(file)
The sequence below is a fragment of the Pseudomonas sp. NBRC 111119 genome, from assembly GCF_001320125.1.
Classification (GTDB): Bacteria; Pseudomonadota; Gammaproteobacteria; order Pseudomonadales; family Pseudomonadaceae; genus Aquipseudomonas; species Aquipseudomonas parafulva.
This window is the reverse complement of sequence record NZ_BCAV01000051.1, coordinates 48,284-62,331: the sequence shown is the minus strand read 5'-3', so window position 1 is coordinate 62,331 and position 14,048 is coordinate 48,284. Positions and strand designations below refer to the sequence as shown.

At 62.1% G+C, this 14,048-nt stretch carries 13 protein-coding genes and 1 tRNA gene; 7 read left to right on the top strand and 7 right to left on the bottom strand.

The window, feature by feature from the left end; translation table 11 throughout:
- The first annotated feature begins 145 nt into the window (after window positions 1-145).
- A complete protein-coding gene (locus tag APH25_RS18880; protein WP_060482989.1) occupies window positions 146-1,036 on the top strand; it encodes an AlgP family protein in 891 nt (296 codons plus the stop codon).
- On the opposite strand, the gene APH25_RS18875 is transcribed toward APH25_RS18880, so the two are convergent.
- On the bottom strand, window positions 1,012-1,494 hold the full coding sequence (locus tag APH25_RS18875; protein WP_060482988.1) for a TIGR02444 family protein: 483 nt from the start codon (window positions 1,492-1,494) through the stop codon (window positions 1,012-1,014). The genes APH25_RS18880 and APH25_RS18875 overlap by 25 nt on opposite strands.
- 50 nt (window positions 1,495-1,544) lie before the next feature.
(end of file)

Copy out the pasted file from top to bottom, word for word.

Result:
The sequence below is a fragment of the Pseudomonas sp. NBRC 111119 genome, from assembly GCF_001320125.1.
Classification (GTDB): Bacteria; Pseudomonadota; Gammaproteobacteria; order Pseudomonadales; family Pseudomonadaceae; genus Aquipseudomonas; species Aquipseudomonas parafulva.
This window is the reverse complement of sequence record NZ_BCAV01000051.1, coordinates 48,284-62,331: the sequence shown is the minus strand read 5'-3', so window position 1 is coordinate 62,331 and position 14,048 is coordinate 48,284. Positions and strand designations below refer to the sequence as shown.

At 62.1% G+C, this 14,048-nt stretch carries 13 protein-coding genes and 1 tRNA gene; 7 read left to right on the top strand and 7 right to left on the bottom strand.

The window, feature by feature from the left end; translation table 11 throughout:
- The first annotated feature begins 145 nt into the window (after window positions 1-145).
- A complete protein-coding gene (locus tag APH25_RS18880; protein WP_060482989.1) occupies window positions 146-1,036 on the top strand; it encodes an AlgP family protein in 891 nt (296 codons plus the stop codon).
- On the opposite strand, the gene APH25_RS18875 is transcribed toward APH25_RS18880, so the two are convergent.
- On the bottom strand, window positions 1,012-1,494 hold the full coding sequence (locus tag APH25_RS18875; protein WP_060482988.1) for a TIGR02444 family protein: 483 nt from the start codon (window positions 1,492-1,494) through the stop codon (window positions 1,012-1,014). The genes APH25_RS18880 and APH25_RS18875 overlap by 25 nt on opposite strands.
- 50 nt (window positions 1,495-1,544) lie before the next feature.